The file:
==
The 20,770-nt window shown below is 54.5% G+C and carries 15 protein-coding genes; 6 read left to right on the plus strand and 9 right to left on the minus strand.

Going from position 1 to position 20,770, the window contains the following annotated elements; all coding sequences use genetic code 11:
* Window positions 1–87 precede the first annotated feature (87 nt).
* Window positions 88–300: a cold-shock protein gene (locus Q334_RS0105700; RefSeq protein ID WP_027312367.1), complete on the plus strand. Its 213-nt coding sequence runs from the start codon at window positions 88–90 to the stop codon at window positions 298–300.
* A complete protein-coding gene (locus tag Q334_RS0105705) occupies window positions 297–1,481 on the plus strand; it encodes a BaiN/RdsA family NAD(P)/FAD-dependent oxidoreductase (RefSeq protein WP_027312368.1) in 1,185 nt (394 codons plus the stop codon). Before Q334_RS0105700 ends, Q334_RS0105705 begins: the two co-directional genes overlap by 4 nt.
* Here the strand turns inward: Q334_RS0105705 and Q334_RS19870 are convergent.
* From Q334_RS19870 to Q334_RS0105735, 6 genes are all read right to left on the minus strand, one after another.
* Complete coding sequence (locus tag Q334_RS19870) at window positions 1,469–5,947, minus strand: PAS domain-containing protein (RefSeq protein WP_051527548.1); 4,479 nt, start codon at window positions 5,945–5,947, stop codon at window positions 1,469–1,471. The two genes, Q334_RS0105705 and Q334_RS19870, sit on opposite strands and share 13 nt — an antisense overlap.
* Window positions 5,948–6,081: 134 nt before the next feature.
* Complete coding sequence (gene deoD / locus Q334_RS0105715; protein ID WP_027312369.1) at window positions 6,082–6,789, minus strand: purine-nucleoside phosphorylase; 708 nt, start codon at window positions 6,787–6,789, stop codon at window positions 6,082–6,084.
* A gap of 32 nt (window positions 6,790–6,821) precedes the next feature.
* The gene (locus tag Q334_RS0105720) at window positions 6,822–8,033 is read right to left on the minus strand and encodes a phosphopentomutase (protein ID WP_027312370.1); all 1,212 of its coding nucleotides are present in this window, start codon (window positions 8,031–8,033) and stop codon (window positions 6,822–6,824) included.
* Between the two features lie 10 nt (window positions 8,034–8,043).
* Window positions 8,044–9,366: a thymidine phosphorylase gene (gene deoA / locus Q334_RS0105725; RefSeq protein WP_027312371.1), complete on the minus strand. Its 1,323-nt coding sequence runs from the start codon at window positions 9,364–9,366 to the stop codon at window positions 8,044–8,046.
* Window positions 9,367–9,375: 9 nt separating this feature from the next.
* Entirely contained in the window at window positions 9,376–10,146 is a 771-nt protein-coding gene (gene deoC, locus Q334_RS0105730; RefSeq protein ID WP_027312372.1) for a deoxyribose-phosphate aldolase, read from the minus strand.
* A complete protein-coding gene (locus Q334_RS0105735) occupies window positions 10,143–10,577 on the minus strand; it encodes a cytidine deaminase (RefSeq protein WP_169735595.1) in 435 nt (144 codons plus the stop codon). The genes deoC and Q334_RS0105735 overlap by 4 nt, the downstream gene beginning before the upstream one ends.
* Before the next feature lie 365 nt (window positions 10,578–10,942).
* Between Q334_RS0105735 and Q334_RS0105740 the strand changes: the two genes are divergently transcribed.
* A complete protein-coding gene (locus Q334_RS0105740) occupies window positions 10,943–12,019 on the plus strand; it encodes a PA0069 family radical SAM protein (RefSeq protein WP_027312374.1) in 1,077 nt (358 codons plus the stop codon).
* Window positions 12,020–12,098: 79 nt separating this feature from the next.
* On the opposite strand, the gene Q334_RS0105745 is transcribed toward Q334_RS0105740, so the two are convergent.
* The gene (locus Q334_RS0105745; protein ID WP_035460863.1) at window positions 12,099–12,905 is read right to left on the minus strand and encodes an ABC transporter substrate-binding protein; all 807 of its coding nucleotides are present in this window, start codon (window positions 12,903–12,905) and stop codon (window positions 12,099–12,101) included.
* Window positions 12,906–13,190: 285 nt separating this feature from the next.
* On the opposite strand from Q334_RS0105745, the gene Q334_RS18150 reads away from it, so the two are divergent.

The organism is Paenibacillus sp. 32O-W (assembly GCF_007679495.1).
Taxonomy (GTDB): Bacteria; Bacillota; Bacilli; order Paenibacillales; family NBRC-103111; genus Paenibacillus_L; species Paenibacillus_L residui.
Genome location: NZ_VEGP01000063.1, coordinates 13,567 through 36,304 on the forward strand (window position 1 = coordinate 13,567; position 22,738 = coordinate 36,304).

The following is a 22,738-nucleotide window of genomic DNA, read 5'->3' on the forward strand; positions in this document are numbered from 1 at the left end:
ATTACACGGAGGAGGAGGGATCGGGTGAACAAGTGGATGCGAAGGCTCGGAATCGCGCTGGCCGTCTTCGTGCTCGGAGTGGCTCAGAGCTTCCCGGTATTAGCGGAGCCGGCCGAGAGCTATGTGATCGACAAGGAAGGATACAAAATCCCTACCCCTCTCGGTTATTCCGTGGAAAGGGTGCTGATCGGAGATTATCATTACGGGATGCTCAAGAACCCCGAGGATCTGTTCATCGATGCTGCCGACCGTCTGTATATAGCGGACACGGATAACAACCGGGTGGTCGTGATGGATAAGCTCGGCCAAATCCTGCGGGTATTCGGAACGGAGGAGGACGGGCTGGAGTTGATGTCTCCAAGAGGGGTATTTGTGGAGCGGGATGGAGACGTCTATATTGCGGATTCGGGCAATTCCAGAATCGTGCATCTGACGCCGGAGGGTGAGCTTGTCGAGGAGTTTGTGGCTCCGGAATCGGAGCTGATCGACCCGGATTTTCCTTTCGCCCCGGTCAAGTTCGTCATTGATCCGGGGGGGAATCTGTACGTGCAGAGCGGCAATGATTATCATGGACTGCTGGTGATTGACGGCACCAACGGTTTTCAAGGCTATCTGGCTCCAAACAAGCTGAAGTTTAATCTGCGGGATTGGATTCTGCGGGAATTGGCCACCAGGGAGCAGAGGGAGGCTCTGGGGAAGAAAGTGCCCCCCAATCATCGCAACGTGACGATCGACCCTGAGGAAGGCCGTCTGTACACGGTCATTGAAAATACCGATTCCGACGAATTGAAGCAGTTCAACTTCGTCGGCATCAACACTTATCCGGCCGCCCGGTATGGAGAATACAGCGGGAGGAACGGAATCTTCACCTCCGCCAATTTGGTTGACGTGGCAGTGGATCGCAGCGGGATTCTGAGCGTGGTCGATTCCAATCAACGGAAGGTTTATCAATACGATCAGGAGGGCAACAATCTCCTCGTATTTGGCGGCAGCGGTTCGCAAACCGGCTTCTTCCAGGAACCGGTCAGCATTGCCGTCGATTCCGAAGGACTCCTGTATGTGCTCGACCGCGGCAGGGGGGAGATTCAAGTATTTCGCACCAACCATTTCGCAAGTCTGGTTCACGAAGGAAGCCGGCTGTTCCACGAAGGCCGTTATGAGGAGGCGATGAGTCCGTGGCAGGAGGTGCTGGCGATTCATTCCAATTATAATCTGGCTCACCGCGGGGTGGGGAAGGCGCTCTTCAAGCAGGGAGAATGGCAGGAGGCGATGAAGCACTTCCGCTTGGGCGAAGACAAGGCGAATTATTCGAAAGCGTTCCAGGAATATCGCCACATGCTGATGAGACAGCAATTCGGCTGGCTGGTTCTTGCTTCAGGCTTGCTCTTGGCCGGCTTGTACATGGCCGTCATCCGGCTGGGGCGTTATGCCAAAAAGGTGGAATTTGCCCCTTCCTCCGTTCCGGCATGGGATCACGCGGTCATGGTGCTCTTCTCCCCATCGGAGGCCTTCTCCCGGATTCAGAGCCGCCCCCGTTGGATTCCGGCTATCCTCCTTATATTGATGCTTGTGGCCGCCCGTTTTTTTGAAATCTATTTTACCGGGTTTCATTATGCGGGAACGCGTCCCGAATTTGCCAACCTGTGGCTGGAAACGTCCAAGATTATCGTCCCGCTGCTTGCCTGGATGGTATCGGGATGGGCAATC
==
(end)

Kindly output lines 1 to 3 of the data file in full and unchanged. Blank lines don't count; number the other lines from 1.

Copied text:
The 20,770-nt window shown below is 54.5% G+C and carries 15 protein-coding genes; 6 read left to right on the plus strand and 9 right to left on the minus strand.

Going from position 1 to position 20,770, the window contains the following annotated elements; all coding sequences use genetic code 11:
* Window positions 1–87 precede the first annotated feature (87 nt).